According to Schnittler et al.27 the number of days suitable for amoebal growth can be estimated as days with a daily average soil temperature between −0.5 and 2 °C as well as with fluctuations not exceeding three degrees, indicating the presence of an insulating layer of snow, which should provide optimum conditions for amoebal growth of nivicolous myxomycetes and undersnow microbial communities26. Likewise days with soil frost, considered unsuitable for growth and potentially lethal for the soil myxamoebae, were defined as days when temperature did not rise above −0.5 °C33. In May 2015 Hobo Pro v2 U23 data loggers were installed at the collection sites in a bottom-up perforated plastic cup and placed in level with the soil surface, logging temperature every 30 minutes from October to June each year. In addition, soil temperatures and snow cover data from 2013 to 2017 were obtained from the climate station ‘Kreuzalm’ (47°27′05′′N, 11°04′20′′E) belonging to the section of Ecoclimatology, Technical University of Munich (TUM) situated in close proximity of the 5th survey plot at the middle of the transect (1,578 m.a.s.l.). The station logs soil temperature at 5 cm depth every 10 min, in autumn 2014 a sensor monitoring snow height was installed.

Morphological determinations

Specimens were determined according to Neubert et al.49,50 and Poulain et al.47, applying the morphological species concept of the latter authors for the genera Diderma and Meriderma. Microscopic characters were assessed by mounting material in Hoyers Medium and using a Leica DM2500 microscope. All material was deposited in the personal collection of M. Schnittler (Greifswald, Germany) to be stored at the Botanical State Collection, Munich (M); duplicates of many specimens were additionally deposited in mycological herbarium of the V.L. Komarov Botanical Institute, St. Petersburg, Russia (LE). Nomenclature follows Lado (2005–2018)11, with exception of some tentatively described species (e.g. Meriderma aggregatum ad. int.47).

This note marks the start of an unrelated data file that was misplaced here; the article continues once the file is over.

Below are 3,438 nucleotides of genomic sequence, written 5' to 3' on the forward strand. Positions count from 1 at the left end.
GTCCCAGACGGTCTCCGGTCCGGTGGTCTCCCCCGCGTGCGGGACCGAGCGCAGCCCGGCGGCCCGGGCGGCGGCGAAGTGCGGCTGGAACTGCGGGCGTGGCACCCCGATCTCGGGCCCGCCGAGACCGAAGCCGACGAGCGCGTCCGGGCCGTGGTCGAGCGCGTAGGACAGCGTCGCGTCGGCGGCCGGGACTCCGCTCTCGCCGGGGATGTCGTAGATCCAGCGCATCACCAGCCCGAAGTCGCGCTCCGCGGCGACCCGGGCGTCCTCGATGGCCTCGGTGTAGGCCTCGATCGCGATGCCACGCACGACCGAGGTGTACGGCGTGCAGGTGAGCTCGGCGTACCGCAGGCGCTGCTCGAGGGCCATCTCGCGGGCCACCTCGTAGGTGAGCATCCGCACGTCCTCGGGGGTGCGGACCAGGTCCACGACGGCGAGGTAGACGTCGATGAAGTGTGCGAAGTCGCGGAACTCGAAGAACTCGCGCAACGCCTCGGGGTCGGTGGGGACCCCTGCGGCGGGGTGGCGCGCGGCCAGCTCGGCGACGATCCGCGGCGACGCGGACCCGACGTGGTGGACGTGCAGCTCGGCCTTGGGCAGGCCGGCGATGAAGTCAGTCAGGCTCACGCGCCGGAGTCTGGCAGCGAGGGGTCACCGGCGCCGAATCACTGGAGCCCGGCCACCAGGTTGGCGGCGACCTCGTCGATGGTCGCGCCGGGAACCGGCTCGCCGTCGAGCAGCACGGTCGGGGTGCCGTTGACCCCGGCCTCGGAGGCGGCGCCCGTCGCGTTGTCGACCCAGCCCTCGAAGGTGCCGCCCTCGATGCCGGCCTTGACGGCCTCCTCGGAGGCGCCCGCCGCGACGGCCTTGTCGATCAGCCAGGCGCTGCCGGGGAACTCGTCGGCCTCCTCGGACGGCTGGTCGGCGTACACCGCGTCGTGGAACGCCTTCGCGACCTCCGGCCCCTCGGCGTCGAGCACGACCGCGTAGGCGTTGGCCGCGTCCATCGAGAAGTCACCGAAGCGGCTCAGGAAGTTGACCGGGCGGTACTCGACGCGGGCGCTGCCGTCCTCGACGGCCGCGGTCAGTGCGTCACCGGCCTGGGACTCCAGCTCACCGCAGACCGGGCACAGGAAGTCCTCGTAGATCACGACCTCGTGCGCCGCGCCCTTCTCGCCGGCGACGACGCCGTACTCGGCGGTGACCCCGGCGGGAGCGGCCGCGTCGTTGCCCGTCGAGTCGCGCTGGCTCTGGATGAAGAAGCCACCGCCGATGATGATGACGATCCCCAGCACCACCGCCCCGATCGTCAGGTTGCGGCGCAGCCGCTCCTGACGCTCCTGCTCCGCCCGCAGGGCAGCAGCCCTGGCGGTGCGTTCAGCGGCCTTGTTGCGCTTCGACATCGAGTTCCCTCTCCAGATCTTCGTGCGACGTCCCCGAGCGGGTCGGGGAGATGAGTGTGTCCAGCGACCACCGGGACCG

DNA extraction from fruit bodies

DNA from myxomycete fruit bodies was extracted following previously published protocols20. In brief, 3–6 fully mature sporocarps (fruit bodies) were mechanically homogenized with a MP Biomedical Fastprep 24 (Santa Ana, California, USA). DNA was extracted with the OMEGA Plant Kit (Norcross, Georgia, USA) according to manufacturer’s protocol. A partial SSU sequence (~350 bp) was amplified using the primers S31R51 and S3bF52 which are specific for dark-spored myxomycetes (the ca. 100 described nivicolous species nearly all belong to the dark-spored myxomycetes, one of two basal clades in the group53,54). Amplicons were Sanger sequenced at an ABI 3010 platform. Sequences are available from the European Nucleotide Archive (ENA), accessions: LT669954–LT670816 and MG819747–MG820028 (see Supplementary S1).